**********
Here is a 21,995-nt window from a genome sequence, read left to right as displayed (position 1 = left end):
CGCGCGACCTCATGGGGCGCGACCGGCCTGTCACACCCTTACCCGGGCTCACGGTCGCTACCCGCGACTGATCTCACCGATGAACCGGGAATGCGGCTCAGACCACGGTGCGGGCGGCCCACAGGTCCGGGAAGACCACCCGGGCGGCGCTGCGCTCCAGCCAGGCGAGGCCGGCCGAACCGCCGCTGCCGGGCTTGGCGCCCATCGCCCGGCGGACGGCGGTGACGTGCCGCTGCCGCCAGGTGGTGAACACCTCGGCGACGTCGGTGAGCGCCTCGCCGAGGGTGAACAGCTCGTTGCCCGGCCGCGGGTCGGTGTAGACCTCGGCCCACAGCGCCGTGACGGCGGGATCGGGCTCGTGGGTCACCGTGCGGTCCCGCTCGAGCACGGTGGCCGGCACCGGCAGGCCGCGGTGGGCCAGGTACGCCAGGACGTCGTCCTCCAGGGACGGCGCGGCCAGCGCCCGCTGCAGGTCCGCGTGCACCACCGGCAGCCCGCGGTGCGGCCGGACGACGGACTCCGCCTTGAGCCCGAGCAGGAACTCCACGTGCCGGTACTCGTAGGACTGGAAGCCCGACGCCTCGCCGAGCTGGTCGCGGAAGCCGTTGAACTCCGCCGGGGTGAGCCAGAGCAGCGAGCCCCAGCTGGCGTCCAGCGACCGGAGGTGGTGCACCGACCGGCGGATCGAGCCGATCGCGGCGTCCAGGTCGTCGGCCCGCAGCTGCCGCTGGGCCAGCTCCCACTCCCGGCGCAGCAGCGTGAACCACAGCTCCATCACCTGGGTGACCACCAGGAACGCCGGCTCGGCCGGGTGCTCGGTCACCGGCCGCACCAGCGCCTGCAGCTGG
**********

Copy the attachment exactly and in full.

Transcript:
Here is a 21,995-nt window from a genome sequence, read left to right as displayed (position 1 = left end):
CGCGCGACCTCATGGGGCGCGACCGGCCTGTCACACCCTTACCCGGGCTCACGGTCGCTACCCGCGACTGATCTCACCGATGAACCGGGAATGCGGCTCAGACCACGGTGCGGGCGGCCCACAGGTCCGGGAAGACCACCCGGGCGGCGCTGCGCTCCAGCCAGGCGAGGCCGGCCGAACCGCCGCTGCCGGGCTTGGCGCCCATCGCCCGGCGGACGGCGGTGACGTGCCGCTGCCGCCAGGTGGTGAACACCTCGGCGACGTCGGTGAGCGCCTCGCCGAGGGTGAACAGCTCGTTGCCCGGCCGCGGGTCGGTGTAGACCTCGGCCCACAGCGCCGTGACGGCGGGATCGGGCTCGTGGGTCACCGTGCGGTCCCGCTCGAGCACGGTGGCCGGCACCGGCAGGCCGCGGTGGGCCAGGTACGCCAGGACGTCGTCCTCCAGGGACGGCGCGGCCAGCGCCCGCTGCAGGTCCGCGTGCACCACCGGCAGCCCGCGGTGCGGCCGGACGACGGACTCCGCCTTGAGCCCGAGCAGGAACTCCACGTGCCGGTACTCGTAGGACTGGAAGCCCGACGCCTCGCCGAGCTGGTCGCGGAAGCCGTTGAACTCCGCCGGGGTGAGCCAGAGCAGCGAGCCCCAGCTGGCGTCCAGCGACCGGAGGTGGTGCACCGACCGGCGGATCGAGCCGATCGCGGCGTCCAGGTCGTCGGCCCGCAGCTGCCGCTGGGCCAGCTCCCACTCCCGGCGCAGCAGCGTGAACCACAGCTCCATCACCTGGGTGACCACCAGGAACGCCGGCTCGGCCGGGTGCTCGGTCACCGGCCGCACCAGCGCCTGCAGCTGG